From the lead, front-page news article in Sunday's New York Times, about a Trump Organization lawyer, Michael Cohen: "He has spent much of his personal and professional life with immigrants from Russia and Ukraine. His father-in-law, who helped establish him in the taxi business, was born in Ukraine, as was one of Mr. Cohen's partners in that industry. Another partner was Russian."
From an op-ed column by Times opinion columnist Michelle Goldberg, in the May 8 New York Times, headlined, "Why Did a Creepy Israeli Intel Firm Spy on Obama Alums?":
On Saturday, the British newspaper The Observer published an article that, if true, should rocket into the top tier of Donald Trump scandals. Aides to the president, it said, "hired an Israeli private intelligence agency to orchestrate a 'dirty ops' campaign against key individuals from the Obama administration who helped negotiate the Iran nuclear deal."
The Israeli agents, said The Observer, specifically targeted Ben Rhodes, who had been one of Barack Obama's national security advisers, and Colin Kahl, a deputy assistant to Obama and national security adviser to Joe Biden. ...
The Observer did not identify the Israeli intelligence firm.... the same fake firm that a female operative for the Israeli intelligence firm Black Cube used as a cover when she spied on the actress Rose McGowan for Harvey Weinstein.
It's outrageous that Black Cube, a company of former Israeli intelligence agents, appears to have spied on Americans to undermine the Iran nuclear agreement... if Trump's team had any role at all in using foreign spies against American citizens, it should end his presidency...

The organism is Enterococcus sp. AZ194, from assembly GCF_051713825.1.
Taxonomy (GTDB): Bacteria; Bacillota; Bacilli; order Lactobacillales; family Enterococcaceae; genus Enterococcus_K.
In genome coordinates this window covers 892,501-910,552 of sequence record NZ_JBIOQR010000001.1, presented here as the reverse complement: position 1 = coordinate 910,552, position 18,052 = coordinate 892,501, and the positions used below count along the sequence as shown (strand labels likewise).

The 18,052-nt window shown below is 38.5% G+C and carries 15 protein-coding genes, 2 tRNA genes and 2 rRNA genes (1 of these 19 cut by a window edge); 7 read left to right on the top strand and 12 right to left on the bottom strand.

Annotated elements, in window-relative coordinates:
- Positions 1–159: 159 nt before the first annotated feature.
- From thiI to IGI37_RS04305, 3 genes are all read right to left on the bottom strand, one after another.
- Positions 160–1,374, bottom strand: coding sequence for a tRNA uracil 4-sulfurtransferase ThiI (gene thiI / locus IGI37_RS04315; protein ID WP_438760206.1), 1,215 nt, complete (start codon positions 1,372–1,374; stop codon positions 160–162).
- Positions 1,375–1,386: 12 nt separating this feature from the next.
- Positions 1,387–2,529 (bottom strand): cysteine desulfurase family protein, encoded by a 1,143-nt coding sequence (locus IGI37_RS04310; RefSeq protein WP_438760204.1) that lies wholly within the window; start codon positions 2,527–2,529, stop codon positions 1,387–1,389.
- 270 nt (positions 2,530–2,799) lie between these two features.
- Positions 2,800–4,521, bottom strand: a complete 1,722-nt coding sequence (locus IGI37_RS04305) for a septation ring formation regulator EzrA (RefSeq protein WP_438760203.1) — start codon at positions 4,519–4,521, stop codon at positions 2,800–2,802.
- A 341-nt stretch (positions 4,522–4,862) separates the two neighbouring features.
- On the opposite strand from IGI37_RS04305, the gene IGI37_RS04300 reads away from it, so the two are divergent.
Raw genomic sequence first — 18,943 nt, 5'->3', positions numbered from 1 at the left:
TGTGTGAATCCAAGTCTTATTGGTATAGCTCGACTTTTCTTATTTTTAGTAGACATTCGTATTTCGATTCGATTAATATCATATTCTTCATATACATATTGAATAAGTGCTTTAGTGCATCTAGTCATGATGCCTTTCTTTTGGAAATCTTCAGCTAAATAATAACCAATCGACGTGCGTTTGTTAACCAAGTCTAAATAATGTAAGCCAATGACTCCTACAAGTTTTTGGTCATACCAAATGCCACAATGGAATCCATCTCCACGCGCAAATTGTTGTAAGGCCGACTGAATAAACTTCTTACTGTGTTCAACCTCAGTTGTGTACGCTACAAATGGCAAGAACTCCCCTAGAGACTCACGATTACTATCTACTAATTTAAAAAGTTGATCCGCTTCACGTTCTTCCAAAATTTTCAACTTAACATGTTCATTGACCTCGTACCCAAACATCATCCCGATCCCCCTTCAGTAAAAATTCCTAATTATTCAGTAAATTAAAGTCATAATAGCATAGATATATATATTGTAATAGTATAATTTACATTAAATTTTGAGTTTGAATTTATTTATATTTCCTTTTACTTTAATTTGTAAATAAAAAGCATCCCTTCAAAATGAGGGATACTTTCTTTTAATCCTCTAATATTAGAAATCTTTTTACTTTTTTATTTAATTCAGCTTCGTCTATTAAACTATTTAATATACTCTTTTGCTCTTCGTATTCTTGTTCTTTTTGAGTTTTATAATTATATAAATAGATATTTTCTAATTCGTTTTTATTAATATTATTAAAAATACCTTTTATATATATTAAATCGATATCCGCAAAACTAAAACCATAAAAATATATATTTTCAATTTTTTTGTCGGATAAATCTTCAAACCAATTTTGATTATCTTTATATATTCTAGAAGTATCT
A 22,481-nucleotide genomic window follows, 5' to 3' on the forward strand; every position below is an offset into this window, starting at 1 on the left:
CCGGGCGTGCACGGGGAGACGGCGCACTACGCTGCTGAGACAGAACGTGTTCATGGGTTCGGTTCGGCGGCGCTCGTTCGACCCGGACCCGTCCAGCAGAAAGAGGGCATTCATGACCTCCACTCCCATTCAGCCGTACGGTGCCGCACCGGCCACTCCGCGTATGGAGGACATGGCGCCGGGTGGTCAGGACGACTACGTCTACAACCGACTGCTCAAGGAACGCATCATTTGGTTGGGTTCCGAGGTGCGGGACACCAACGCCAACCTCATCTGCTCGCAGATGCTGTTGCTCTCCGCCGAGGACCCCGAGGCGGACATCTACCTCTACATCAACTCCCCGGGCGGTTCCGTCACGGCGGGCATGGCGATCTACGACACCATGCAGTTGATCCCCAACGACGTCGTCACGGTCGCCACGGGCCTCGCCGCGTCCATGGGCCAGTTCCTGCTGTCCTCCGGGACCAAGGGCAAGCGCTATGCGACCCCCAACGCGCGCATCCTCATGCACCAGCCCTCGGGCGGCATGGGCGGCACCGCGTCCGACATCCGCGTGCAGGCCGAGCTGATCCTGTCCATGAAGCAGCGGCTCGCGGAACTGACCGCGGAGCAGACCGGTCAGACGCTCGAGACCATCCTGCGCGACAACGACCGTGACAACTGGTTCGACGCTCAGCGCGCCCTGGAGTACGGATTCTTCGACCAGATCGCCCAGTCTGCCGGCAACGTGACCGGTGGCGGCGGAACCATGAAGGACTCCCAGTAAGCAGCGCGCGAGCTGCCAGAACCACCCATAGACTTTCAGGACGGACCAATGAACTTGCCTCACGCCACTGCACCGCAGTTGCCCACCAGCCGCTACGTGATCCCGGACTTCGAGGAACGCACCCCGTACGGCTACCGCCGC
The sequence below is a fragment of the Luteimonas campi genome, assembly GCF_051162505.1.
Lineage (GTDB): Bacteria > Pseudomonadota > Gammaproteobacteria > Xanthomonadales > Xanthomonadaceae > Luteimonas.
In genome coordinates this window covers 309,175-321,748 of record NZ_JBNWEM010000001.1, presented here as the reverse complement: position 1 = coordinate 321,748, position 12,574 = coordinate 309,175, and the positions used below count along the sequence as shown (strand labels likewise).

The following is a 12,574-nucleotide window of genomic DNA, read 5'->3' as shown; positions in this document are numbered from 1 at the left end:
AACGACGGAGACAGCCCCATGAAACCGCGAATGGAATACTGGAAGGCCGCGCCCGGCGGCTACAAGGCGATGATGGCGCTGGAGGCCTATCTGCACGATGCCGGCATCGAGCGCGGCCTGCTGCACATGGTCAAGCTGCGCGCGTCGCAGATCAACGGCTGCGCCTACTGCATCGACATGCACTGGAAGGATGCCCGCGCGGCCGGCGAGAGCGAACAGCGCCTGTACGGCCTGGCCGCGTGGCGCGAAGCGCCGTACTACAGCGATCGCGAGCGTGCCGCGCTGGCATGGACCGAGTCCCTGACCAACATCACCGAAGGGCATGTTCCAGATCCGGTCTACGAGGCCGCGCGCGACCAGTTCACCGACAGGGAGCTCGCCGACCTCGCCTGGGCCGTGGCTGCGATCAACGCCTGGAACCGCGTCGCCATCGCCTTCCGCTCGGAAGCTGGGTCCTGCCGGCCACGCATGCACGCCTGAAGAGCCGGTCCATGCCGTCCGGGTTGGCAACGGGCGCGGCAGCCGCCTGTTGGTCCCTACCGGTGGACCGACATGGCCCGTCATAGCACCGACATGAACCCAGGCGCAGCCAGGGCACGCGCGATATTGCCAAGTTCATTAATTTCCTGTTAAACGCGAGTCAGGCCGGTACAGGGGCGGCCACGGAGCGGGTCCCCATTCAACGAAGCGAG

"I have zero — zero — evidence that Trump aides did this," Kahl told me. "None. But it needs to be explained, this weird coincidence of this strange fixation on Ben and me by a handful of White House aides at the exact same moment in time that this Israeli firm gets hired to dig into us and our families."
It's odd that the New York Times, which accuses President Trump of xenophobia when he dwells on the Mexican background or immigration status of criminals, seems to apply a different standard when it comes to Russian, Ukrainians, or Israelis. It's almost as if the Times doesn't really have a consistent, principled stance when it comes to not whipping up fears about foreign crime or influence. The Times, for example, hasn't voiced a lot of objections to the Steele dossier, compiled by a former British intelligence officer meddling in American politics. Yet when Israelis get involved in opposition research or even issue-oriented campaigns, it's a "scandal," at least to the Times.
Trump's critics may view it as a sad day that the president's xenophobia is spreading to the left. Trump's defenders may see it as proof that the president's critics are hypocrites, or that the attacks on Trump for xenophobia are partisan rather than sincere. Whatever you make of it, it's interesting to see resurgent nationalism breaking out at the Mexican-owned (Carlos Slim) and ostensibly globalist New York Times.